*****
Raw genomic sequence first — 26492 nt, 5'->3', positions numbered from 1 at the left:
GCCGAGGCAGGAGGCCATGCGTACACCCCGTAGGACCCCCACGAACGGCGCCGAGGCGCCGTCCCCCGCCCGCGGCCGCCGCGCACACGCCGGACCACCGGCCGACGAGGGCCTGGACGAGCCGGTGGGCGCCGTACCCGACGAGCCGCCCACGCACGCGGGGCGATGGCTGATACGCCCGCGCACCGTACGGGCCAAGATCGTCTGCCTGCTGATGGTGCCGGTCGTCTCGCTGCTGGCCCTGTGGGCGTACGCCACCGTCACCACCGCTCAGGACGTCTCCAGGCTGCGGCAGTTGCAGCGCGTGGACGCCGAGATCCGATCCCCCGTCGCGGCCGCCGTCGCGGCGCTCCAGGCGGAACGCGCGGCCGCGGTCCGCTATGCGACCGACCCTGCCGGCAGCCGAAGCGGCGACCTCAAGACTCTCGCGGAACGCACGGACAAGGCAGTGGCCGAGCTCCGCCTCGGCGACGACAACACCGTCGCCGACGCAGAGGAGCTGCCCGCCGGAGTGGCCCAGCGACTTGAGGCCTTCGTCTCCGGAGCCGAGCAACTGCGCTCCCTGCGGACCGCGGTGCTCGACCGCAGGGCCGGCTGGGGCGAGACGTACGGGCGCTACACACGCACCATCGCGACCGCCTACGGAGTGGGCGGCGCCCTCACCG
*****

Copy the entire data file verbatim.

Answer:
Raw genomic sequence first — 26492 nt, 5'->3', positions numbered from 1 at the left:
GCCGAGGCAGGAGGCCATGCGTACACCCCGTAGGACCCCCACGAACGGCGCCGAGGCGCCGTCCCCCGCCCGCGGCCGCCGCGCACACGCCGGACCACCGGCCGACGAGGGCCTGGACGAGCCGGTGGGCGCCGTACCCGACGAGCCGCCCACGCACGCGGGGCGATGGCTGATACGCCCGCGCACCGTACGGGCCAAGATCGTCTGCCTGCTGATGGTGCCGGTCGTCTCGCTGCTGGCCCTGTGGGCGTACGCCACCGTCACCACCGCTCAGGACGTCTCCAGGCTGCGGCAGTTGCAGCGCGTGGACGCCGAGATCCGATCCCCCGTCGCGGCCGCCGTCGCGGCGCTCCAGGCGGAACGCGCGGCCGCGGTCCGCTATGCGACCGACCCTGCCGGCAGCCGAAGCGGCGACCTCAAGACTCTCGCGGAACGCACGGACAAGGCAGTGGCCGAGCTCCGCCTCGGCGACGACAACACCGTCGCCGACGCAGAGGAGCTGCCCGCCGGAGTGGCCCAGCGACTTGAGGCCTTCGTCTCCGGAGCCGAGCAACTGCGCTCCCTGCGGACCGCGGTGCTCGACCGCAGGGCCGGCTGGGGCGAGACGTACGGGCGCTACACACGCACCATCGCGACCGCCTACGGAGTGGGCGGCGCCCTCACCG